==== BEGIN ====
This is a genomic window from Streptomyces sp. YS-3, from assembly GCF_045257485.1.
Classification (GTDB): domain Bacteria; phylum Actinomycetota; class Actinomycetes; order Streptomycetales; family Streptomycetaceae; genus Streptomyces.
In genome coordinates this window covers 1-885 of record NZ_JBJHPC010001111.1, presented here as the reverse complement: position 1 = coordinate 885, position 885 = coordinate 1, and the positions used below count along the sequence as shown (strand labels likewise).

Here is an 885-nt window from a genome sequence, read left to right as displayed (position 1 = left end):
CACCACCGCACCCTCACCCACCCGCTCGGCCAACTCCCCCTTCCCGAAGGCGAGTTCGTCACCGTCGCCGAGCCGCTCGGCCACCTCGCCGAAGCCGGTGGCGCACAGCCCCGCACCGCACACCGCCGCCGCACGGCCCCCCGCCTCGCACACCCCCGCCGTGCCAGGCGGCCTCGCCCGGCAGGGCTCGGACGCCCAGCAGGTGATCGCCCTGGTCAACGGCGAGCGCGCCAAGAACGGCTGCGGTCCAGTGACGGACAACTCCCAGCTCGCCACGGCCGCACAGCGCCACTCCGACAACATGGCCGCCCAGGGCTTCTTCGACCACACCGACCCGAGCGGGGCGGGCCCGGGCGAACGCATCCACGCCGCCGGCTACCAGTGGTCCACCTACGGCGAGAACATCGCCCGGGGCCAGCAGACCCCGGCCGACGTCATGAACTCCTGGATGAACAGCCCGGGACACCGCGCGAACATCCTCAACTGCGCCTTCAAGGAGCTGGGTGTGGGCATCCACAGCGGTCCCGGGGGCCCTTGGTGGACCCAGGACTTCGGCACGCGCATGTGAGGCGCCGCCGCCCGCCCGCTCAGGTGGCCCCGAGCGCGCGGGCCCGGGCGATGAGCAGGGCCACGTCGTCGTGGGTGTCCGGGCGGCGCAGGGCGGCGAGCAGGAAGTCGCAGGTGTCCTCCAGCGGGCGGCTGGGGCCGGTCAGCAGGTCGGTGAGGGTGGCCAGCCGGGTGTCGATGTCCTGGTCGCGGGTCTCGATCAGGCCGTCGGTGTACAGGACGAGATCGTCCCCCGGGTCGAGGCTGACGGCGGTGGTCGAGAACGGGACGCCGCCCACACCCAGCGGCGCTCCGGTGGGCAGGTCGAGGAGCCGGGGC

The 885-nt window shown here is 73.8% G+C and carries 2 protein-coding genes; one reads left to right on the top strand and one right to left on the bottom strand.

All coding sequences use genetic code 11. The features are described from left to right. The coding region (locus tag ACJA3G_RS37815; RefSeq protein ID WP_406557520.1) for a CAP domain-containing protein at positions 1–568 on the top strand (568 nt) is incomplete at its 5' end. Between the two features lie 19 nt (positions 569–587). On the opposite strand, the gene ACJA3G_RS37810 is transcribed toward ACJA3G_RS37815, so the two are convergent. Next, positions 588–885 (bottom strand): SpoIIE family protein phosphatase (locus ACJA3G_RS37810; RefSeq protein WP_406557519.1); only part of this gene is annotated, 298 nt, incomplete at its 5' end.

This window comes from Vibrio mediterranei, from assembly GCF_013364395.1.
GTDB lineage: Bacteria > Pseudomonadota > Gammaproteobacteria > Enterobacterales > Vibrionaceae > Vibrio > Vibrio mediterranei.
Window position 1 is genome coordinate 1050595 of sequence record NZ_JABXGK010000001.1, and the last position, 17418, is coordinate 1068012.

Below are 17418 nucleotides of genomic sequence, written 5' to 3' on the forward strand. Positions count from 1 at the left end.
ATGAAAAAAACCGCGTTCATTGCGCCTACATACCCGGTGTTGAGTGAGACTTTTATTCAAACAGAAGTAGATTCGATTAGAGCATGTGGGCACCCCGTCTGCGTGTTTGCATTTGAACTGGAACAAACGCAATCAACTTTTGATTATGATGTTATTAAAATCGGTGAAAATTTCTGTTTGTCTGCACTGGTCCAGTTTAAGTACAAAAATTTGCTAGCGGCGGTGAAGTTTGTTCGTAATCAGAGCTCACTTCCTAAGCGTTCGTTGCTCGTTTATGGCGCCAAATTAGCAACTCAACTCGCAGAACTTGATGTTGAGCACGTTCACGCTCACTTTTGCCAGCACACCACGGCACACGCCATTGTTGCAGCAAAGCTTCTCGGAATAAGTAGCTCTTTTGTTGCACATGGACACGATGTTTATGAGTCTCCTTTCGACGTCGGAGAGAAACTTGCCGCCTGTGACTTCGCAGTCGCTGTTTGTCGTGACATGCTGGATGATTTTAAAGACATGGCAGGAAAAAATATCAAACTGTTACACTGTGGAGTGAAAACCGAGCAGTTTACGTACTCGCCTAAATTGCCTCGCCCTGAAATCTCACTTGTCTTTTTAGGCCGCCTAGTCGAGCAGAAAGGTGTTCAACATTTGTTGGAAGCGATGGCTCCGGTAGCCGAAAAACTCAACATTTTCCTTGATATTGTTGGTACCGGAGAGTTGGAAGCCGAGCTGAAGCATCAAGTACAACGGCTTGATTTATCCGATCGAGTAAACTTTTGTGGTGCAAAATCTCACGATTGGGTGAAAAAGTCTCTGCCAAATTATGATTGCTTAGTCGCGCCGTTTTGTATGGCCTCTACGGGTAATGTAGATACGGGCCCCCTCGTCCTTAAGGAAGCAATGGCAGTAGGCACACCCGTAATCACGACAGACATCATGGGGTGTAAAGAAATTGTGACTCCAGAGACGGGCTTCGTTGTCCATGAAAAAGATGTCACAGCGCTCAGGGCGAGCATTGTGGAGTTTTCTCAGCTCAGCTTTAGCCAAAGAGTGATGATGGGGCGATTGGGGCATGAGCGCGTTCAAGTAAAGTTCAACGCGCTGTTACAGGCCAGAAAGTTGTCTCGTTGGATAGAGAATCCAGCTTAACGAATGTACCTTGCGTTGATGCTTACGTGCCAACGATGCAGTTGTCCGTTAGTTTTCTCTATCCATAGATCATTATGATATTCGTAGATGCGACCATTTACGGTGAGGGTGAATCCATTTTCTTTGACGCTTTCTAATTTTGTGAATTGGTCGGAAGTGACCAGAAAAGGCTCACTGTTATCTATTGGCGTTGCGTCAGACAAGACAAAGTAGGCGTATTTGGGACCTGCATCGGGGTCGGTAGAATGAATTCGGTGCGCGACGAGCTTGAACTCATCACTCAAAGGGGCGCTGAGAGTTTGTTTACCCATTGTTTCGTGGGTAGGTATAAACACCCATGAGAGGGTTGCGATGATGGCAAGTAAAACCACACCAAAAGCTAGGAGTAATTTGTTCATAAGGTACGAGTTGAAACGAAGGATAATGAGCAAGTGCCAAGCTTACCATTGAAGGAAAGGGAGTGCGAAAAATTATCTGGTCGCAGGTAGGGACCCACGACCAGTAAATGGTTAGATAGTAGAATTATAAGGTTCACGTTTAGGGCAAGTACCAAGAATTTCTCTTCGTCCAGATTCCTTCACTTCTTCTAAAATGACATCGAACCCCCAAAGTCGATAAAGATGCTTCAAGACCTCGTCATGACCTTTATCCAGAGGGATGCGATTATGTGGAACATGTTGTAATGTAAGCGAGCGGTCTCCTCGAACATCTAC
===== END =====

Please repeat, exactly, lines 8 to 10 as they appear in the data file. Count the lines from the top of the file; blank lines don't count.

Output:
This window comes from Vibrio mediterranei, from assembly GCF_013364395.1.
GTDB lineage: Bacteria > Pseudomonadota > Gammaproteobacteria > Enterobacterales > Vibrionaceae > Vibrio > Vibrio mediterranei.
Window position 1 is genome coordinate 1050595 of sequence record NZ_JABXGK010000001.1, and the last position, 17418, is coordinate 1068012.